He May Balls Up, But He’ll Never Live Strong

Posted on Jan 15 2013 - 7:27am by Isaac Chipps
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Lance ArmstrongWalter White, the main character on the hit show Breaking Bad, when asked by his wife if he and his family were in danger, was famously quoted as saying, “I am the one who knocks.”

Unfazed by the power and glory of being the best at what they do, Walter White and Lance Armstrong share something in common; in their pursuit of perfection, both men lost sight of dignity, integrity, and humanity. Willing to do whatever it takes to be better than their competition, White and Armstrong never realized that the truth would one day catch up to all of their lies.

Comparing Lance Armstrong to a TV character may be hard for some to understand, but Armstrong’s incapability to believe that his cheating would catch up with him, and his deceitfulness towards his fellow conspirators and fans across the world, makes me believe he really did think he was the one who knocked, when in fact this whole time the door has been wide open.

Once upon a time, a man by the name of Lance Armstrong captivated the hearts of people all over the world with his incredible story from testicular cancer survivor to Tour de France winner. Six more Tour de France titles later, millions of dollars richer, and now a former cancer research figurehead, Lance Armstrong’s empire has fallen faster than anyone could’ve ever imagined.

After years of speculation that Armstrong was a major player in professional cycling’s doping scandals, Armstrong was banned from professional cycling for life after being found guilty of failing several drug tests, partaking in a doping ring, and strongly encouraging his teammates and fellow riders to dope and deny allegations of any wrongdoing.

For many years, it was believed Armstrong had not only been doping, but was the head of an intricate doping ring that included teammates and doctors attempting to fool drug tests and professional cycling. After years in the dark, many of Armstrong’s teammates came out and admitted to doping, partaking in the doping ring headed by Armstrong. Even after specific testimonies and confessions, Armstrong continued to deny that he had partaken in any illegal activity during his cycling career. Even amid harsh allegations, Armstrong’s legacy continued to grow while becoming a figurehead for cancer research and starting his own foundation.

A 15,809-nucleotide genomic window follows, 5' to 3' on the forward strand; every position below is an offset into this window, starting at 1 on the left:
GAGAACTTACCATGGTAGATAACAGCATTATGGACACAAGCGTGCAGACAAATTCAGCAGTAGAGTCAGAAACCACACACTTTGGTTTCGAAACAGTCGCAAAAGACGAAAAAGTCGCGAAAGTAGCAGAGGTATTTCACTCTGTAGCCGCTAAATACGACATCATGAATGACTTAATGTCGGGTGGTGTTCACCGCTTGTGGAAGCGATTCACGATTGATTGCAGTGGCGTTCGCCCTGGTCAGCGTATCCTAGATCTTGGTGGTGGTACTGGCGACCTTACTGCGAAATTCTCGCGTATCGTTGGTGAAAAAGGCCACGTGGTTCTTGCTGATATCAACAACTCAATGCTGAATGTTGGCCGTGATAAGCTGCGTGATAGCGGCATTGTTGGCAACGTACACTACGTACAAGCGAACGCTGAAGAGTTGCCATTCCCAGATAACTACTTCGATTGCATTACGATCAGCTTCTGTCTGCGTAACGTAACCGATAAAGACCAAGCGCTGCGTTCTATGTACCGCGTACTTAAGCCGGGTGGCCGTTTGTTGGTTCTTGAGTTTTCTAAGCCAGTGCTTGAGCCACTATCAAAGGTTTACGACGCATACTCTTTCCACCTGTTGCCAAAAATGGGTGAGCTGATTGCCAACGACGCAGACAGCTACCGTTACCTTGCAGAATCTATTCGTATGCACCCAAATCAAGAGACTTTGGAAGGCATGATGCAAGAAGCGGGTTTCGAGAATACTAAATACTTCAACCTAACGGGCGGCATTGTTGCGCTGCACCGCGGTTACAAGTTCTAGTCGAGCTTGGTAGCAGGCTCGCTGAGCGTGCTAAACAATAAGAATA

After years of denial, Armstrong has finally come clean about his drug use. Does that change what he has done?

After years of denial, Armstrong has finally come clean about his drug use. Does that change what he has done?

Finally, after all the allegations and denial, Armstrong’s career burned to ashes when it was announced his seven Tour de France titles would be stripped away and he would be banned for life from professional cycling. All of his endorsements were terminated, and he was forced to step down as chairman of his foundation. It seemed as if finally, justice had been served.

After a few months in the dark, Lance Armstrong has decided to go public and give his first interview since it was announced he would be banned for life from the sport he once dominated. On January 17th, Armstrong’s interview with Oprah Winfrey will be aired, and I can’t help but think how pathetic he’ll look when he falls in the face of the most important court; the court of public opinion.

A man who has built his image around survival of the fittest, and standing up to the powers of evil, Armstrong has not only lied to us all, but the way in which he has done it is what startles me. For so long, Armstrong was thought to be the “different” sports star; the one with a heart and understanding of what it means to rise from nothing to something. He wasn’t just an amazing cyclist; he was an American hero. From his near death experiences through cancer, to standing at the top of the podium as a Tour de France winner, the American people looked up to Armstrong as a symbol of courage and bravery. Lance Armstrong stood for everything we dream in someone, so we all thought.

For someone who came so close to death, you would think Armstrong would’ve understood not only the health risks of doping, but the lack of integrity one must have inside them to continuously cheat his way through life. For someone who came so close to accomplishing so little in life, one must wonder how he could’ve looked himself in the mirror knowing his entire career was a cheat.